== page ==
64 bars. This sequence is then repeated several (often 8) times to form the complete dance.
Steps and Technique
Unlike ceilidh dancing
or English country dancing
, which are mostly done using walking steps, Scottish country dancing calls for special footwork according to a dance's choreography. Travelling steps
include the skip-change of step
in quick-time dances and the Strathspey travelling step
in strathspey time, while setting steps
include the pas de basque
in quick time and the common schottische
or Strathspey setting step
in strathspey time. Some dances also involve special setting steps from Highland dancing
, such as the rocking step
, high cuts
, or Highland schottische
. In quick time, there is also the slip step
for quick sideways movement, e.g., in circles.
In SCD, there is often a certain focus on "correct technique", and this applies especially to footwork and the positions of the feet at various points during the steps. While well-executed steps do look quite impressive, their mastery involves some time and dedication and also a certain level of physical fitness---but with SCD being an inclusive type of pastime, the dance community does not discriminate against those who do not match the highest standards. In fact, in many places the main object of SCD is having fun, and while for many dancers "proper" footwork is an important part of that, others can apparently do without perfection in this respect.
A much more important aspect of good SCD technique than footwork has to do with space and time, i.e., ensuring that one is at the proper location at the proper time. It is vital not to stand in other dancers' way as well as to be in place in time for the various formations involving several dancers or couples. "Phrasing" means to execute a figure appropriately timed to the music, while "covering" means for several dancers to move in unison, forming split-second lines, squares etc. Many SCD groups like putting on "demonstrations" showing near-to-perfect dancing involving all aspects of technique.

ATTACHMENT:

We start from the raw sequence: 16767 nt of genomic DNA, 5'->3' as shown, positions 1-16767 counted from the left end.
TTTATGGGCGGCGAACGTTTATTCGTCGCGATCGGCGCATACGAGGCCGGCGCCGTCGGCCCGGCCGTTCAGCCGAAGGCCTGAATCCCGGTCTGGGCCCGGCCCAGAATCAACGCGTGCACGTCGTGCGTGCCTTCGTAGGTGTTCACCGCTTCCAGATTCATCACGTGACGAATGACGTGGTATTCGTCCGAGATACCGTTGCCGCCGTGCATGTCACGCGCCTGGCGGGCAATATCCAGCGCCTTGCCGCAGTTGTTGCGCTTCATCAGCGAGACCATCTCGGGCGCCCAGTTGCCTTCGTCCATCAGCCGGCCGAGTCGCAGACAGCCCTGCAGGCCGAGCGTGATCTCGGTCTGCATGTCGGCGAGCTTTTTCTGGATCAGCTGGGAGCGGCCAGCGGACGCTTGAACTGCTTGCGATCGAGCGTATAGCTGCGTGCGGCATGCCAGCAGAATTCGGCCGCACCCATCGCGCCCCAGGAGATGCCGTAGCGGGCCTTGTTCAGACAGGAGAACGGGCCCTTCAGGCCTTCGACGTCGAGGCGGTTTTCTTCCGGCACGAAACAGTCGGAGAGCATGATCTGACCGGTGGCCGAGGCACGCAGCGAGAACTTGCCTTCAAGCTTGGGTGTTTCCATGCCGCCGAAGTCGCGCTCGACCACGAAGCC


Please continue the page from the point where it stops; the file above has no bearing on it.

Finally, SCD is social dancing. Hence interaction with one's partner and the other dancers, such as smiling and giving hands, is an essential part of SCD, and for those who want to there are usually lots of opportunity for relaxed "flirting" or "bellringing". SCD is very much a team effort, and attempts at self-glorification through unconsidered "embellishments" are often frowned upon by others. The general feeling is that "extras" are fine when the time and place are right, but should be left out when less experienced dancers in the set might be confused, or during classes.
Most Scottish country dances are "progressive", i.e., after one repetition of the figure sequence the couples end up in a different place in the set. This serves to let every couple have a go as "top couple" (or active couple), and the number of repetitions is adjusted accordingly. For example, in a four-couple dance the order of couples at the beginning of each turn could be 1234, 2341, 3412, 4123, 1234 (at which point the dance would stop). The most common arrangements are dances involving two or three couples danced in four-couple sets for eight repetitions—this means that on some turns couples may be "standing out" to watch and have a breather. For example, the order of couples in a two-couple dance would be 1234 (top two couples dancing), 2134 (middle two couples dancing), 2314 (all couples dancing), 3241, 3421, 4312, 4132, 1423, 1243 (at which point the dance would stop, couples 3 and 4 having missed out the first turn).